A profusion of flowers is found along the sunny southern wall of the farmhouse. Some are relics from the former ornamental garden, including blue-eyed Mary (Omphalodes verna), garden pansy (Viola x wittrockiana), and sweet violet (Viola odora), which now have company of wild flowers, such as dandelion (Taraxacum officinale), common daisy (Bellis perennnis), common ragwort (Senecio vulgaris), and field pansy (Viola arvensis).
On the islet Vorsø Kalv, many wild pansies (Viola tricolor) are seen, strangely enough the only locality on the reserve, where this species is found. In the eastern part of the old forest Vesterskov, Belgian gagea (Gagea spathacea) is flowering. This species has been known from this place for many years. Professor Knud Jessen found it here, as new to the island, in 1961. Apart from one find in the eastern old forest in 1969, it is not known from anywhere else on the reserve.
Pale green new foliage unfolds on one tree species after another, including sycamore maple (Acer pseudoplatanus), Norway maple (Acer platanoides), hawthorn (Crataegus sp.), spindle-tree (Euonymus europaeus), dog rose (Rosa canina), silver birch (Betula pendula), guelder rose (Viburnum opulus), common elm (Ulmus glabra), grey willow (Salix cinerea), goat willow (S. caprea), and rowan (Sorbus aucuparia), in the small plantation Nørre Remise also common hornbeam (Carpinus betulus) and field maple (Acer campestre). And, indeed, also the first unfolded leaves on the large beech (Fagus sylvatica) at the bend of the road.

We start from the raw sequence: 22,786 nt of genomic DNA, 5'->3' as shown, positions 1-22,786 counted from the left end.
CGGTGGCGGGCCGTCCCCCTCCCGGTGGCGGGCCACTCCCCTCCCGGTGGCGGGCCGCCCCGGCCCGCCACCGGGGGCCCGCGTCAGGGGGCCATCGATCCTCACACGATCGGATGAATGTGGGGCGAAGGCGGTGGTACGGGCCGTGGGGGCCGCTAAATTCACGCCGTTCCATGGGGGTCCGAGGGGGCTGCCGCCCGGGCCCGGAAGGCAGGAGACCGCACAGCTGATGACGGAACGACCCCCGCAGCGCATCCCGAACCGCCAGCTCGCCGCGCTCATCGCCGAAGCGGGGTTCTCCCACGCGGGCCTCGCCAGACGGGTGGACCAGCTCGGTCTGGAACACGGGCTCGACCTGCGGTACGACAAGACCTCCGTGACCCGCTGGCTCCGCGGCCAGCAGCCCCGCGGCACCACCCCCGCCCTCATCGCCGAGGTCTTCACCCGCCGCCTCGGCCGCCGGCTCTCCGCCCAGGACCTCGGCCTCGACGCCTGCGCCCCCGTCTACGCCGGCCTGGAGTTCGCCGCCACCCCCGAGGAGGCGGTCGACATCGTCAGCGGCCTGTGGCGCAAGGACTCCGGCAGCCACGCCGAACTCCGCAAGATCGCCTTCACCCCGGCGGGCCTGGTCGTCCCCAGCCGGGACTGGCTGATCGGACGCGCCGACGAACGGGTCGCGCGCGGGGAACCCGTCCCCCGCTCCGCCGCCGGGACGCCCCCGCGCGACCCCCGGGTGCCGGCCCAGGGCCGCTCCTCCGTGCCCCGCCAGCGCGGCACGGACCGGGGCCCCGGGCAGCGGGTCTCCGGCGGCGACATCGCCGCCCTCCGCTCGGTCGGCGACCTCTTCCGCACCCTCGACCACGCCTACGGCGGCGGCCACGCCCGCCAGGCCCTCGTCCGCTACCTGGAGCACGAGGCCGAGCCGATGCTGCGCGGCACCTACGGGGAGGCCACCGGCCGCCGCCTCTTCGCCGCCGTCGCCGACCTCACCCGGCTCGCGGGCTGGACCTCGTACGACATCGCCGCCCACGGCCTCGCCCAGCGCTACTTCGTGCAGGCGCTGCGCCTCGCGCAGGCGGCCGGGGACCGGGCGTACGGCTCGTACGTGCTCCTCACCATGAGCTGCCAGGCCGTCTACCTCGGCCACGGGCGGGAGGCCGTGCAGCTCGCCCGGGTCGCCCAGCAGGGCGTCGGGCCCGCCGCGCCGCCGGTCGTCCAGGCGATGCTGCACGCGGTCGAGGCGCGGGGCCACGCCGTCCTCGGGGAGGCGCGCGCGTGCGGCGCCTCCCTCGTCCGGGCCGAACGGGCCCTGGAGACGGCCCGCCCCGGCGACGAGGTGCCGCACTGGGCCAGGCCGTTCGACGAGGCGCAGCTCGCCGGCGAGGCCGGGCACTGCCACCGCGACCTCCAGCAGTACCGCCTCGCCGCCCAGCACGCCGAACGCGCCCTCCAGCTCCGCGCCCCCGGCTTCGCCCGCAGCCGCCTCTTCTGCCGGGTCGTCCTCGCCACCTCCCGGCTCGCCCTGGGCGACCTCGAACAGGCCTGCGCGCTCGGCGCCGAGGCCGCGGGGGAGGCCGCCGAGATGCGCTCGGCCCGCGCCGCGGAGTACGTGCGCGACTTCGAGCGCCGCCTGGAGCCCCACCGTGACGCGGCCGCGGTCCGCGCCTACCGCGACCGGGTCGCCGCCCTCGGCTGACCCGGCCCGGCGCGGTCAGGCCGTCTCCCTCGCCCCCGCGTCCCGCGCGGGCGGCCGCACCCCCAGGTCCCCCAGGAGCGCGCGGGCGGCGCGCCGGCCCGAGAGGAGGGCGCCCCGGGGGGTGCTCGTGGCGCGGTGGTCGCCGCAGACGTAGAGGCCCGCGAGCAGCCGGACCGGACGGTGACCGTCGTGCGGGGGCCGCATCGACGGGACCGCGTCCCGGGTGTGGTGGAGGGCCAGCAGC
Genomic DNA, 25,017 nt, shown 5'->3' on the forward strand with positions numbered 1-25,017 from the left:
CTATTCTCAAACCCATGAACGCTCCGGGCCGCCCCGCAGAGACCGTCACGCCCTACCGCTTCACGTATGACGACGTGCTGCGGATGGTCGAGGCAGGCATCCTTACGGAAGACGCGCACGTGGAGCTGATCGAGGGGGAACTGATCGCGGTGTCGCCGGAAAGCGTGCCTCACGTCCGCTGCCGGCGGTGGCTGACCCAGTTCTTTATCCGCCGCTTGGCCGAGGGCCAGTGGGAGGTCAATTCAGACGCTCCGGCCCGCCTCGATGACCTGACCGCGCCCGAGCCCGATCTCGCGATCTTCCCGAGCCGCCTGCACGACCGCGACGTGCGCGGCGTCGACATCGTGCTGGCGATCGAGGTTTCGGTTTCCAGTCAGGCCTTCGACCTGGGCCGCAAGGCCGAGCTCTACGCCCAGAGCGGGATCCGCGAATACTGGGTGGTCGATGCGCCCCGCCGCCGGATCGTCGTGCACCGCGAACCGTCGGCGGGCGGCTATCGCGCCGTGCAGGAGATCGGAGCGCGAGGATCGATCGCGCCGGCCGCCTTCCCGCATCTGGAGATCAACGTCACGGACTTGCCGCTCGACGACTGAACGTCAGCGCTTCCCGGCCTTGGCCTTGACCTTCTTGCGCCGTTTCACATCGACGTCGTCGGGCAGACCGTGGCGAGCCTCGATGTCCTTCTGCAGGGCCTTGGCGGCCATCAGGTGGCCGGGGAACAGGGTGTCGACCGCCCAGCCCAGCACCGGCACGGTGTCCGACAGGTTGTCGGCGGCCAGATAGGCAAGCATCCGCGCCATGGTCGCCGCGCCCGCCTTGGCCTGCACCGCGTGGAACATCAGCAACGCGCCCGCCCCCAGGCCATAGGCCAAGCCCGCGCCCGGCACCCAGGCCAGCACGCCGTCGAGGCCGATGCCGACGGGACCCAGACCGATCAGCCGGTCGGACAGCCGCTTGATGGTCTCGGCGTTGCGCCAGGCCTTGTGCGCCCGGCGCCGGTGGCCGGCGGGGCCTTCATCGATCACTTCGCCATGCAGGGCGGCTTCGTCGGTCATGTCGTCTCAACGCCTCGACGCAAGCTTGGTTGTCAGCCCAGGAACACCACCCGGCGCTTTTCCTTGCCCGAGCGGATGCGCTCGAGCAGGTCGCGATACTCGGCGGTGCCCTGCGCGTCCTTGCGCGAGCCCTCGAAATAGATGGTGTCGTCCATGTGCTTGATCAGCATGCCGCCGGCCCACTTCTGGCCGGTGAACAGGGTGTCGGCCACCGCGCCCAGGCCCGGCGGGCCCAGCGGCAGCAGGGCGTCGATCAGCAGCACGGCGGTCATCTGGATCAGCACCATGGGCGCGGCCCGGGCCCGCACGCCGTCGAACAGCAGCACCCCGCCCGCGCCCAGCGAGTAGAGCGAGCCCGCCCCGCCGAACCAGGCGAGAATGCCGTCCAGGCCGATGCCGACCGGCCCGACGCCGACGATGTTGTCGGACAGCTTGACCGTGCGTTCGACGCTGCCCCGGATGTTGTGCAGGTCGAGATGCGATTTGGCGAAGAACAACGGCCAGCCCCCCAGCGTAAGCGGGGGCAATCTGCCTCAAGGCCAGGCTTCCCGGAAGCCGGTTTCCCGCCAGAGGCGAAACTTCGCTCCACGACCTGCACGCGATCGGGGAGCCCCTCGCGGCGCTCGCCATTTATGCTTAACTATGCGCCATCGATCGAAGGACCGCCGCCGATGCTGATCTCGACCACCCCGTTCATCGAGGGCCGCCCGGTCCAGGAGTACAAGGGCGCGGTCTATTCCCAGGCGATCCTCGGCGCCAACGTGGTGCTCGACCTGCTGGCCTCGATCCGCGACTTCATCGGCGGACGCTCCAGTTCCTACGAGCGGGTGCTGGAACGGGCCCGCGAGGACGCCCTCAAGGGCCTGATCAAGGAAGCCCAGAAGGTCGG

A common brimstone (Gonopteryx rhamni) is fluttering along the southern edge of the old forest, and a couple of orange tips (Anthocharis cardamines) are seen over the meadow Kulmade, in which is a fine growth of cuckoo flower (Cardamine pratensis) – one of the food items of caterpillars of orange tip.
On the wadden sea, the first greenshanks (Tringa nebularia) of the year are seen, a flock of 17, and also the first bar-tailed godwits (Limosa lapponica), among them a black-tailed godwit (L. limosa), which is rare in these parts.
A harbour seal (Phoca vitulina) is lying on a large rock near the south coast, worming about. It is very confiding, letting me approach quite close before gliding into the water, from where it watches me with its large, dark eyes.